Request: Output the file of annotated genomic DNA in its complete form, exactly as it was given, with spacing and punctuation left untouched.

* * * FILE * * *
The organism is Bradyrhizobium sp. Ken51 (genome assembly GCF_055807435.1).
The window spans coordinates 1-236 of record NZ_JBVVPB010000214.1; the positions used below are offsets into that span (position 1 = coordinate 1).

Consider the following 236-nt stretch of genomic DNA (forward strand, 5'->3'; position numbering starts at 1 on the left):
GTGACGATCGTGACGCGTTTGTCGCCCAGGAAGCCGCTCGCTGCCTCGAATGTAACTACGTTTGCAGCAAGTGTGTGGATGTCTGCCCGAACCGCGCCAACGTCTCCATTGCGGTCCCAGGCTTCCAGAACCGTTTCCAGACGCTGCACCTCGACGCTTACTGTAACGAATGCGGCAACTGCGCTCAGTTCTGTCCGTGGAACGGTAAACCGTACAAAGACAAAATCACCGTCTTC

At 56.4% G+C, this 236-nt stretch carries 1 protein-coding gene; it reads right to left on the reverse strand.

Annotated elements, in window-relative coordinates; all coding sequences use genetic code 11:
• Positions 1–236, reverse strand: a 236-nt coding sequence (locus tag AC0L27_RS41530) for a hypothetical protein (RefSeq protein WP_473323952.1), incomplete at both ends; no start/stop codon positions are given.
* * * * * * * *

The organism is Bradyrhizobium sp. Ken51 (genome assembly GCF_055807435.1).
The window spans coordinates 1-236 of record NZ_JBVVPB010000214.1; the positions used below are offsets into that span (position 1 = coordinate 1).

Consider the following 236-nt stretch of genomic DNA (forward strand, 5'->3'; position numbering starts at 1 on the left):
GTGACGATCGTGACGCGTTTGTCGCCCAGGAAGCCGCTCGCTGCCTCGAATGTAACTACGTTTGCAGCAAGTGTGTGGATGTCTGCCCGAACCGCGCCAACGTCTCCATTGCGGTCCCAGGCTTCCAGAACCGTTTCCAGACGCTGCACCTCGACGCTTACTGTAACGAATGCGGCAACTGCGCTCAGTTCTGTCCGTGGAACGGTAAACCGTACAAAGACAAAATCACCGTCTTC

At 56.4% G+C, this 236-nt stretch carries 1 protein-coding gene; it reads right to left on the reverse strand.

Annotated elements, in window-relative coordinates; all coding sequences use genetic code 11:
• Positions 1–236, reverse strand: a 236-nt coding sequence (locus tag AC0L27_RS41530) for a hypothetical protein (RefSeq protein WP_473323952.1), incomplete at both ends; no start/stop codon positions are given.